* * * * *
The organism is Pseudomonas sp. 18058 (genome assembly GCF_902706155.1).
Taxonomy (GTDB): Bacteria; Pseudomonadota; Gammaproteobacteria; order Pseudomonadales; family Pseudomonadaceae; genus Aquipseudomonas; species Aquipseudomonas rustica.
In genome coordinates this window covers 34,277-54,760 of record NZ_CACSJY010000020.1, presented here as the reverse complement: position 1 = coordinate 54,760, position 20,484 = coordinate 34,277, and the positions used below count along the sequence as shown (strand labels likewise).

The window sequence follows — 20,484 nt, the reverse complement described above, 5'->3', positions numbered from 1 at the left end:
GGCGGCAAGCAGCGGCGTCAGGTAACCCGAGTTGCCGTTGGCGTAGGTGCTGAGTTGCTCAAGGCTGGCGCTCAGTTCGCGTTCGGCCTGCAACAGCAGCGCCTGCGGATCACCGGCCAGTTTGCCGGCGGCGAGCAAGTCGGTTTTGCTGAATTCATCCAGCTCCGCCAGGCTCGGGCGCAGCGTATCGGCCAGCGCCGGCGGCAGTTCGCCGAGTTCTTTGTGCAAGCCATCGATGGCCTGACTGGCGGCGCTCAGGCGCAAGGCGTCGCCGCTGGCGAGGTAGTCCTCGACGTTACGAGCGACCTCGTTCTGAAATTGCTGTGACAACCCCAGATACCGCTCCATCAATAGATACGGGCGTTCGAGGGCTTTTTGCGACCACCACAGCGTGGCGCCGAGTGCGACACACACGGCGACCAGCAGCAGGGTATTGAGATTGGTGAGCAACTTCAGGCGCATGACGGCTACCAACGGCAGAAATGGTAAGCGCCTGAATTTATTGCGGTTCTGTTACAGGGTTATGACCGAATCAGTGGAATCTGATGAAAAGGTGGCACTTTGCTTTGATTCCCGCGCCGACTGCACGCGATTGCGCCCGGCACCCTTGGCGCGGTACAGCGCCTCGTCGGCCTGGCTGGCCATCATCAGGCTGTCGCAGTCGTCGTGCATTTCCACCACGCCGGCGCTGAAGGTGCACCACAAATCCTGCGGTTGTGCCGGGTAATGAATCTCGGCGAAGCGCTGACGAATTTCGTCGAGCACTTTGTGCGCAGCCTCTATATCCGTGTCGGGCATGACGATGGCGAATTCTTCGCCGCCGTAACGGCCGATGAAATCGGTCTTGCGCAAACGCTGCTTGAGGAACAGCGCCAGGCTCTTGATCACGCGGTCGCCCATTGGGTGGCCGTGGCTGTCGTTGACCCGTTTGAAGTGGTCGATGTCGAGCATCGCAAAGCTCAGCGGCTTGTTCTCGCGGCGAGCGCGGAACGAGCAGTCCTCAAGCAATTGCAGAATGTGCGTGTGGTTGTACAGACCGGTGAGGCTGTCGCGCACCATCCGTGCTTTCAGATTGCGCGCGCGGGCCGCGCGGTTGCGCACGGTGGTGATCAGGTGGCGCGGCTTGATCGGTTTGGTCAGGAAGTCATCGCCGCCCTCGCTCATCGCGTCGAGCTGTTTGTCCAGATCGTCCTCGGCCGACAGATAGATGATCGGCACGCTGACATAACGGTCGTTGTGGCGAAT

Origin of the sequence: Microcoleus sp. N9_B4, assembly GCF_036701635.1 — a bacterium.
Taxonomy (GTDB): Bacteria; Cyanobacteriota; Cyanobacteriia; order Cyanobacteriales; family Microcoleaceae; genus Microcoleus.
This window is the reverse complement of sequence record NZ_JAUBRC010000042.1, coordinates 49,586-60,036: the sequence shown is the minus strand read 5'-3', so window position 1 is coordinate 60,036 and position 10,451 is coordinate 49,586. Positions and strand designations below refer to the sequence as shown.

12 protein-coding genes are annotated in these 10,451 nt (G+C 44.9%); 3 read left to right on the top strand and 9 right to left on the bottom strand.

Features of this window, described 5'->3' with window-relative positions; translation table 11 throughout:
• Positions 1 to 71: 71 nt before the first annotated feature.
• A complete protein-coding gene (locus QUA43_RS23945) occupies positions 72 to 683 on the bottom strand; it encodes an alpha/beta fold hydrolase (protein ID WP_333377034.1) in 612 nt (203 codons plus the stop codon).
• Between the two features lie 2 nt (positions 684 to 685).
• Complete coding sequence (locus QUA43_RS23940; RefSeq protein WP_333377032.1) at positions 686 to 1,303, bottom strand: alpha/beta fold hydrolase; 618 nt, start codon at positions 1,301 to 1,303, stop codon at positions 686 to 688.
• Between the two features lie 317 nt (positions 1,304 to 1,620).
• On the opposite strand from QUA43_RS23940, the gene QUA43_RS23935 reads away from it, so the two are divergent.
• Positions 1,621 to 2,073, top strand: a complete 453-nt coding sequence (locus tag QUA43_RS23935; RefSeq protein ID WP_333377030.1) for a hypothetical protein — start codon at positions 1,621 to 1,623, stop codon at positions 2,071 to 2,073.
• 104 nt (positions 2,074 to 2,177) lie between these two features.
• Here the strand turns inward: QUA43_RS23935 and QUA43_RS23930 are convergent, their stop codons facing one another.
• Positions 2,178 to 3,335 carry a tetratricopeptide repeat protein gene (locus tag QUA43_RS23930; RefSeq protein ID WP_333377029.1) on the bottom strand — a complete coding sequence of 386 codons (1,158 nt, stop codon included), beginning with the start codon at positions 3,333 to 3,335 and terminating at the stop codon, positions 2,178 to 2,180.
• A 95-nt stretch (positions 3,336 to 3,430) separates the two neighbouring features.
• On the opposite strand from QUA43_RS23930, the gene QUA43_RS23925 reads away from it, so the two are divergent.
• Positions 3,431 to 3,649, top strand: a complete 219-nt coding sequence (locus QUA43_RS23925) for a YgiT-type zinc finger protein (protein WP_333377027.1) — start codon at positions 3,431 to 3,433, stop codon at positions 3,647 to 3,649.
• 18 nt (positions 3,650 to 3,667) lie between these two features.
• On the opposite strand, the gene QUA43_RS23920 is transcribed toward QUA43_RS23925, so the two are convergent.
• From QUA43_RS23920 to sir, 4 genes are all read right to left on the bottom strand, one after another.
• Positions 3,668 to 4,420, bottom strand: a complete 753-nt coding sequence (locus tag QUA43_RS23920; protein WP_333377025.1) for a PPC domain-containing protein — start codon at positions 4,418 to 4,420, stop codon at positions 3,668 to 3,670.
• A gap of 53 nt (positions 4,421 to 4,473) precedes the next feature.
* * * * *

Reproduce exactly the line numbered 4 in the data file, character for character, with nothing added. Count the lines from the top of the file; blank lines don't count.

The window sequence follows — 20,484 nt, the reverse complement described above, 5'->3', positions numbered from 1 at the left end: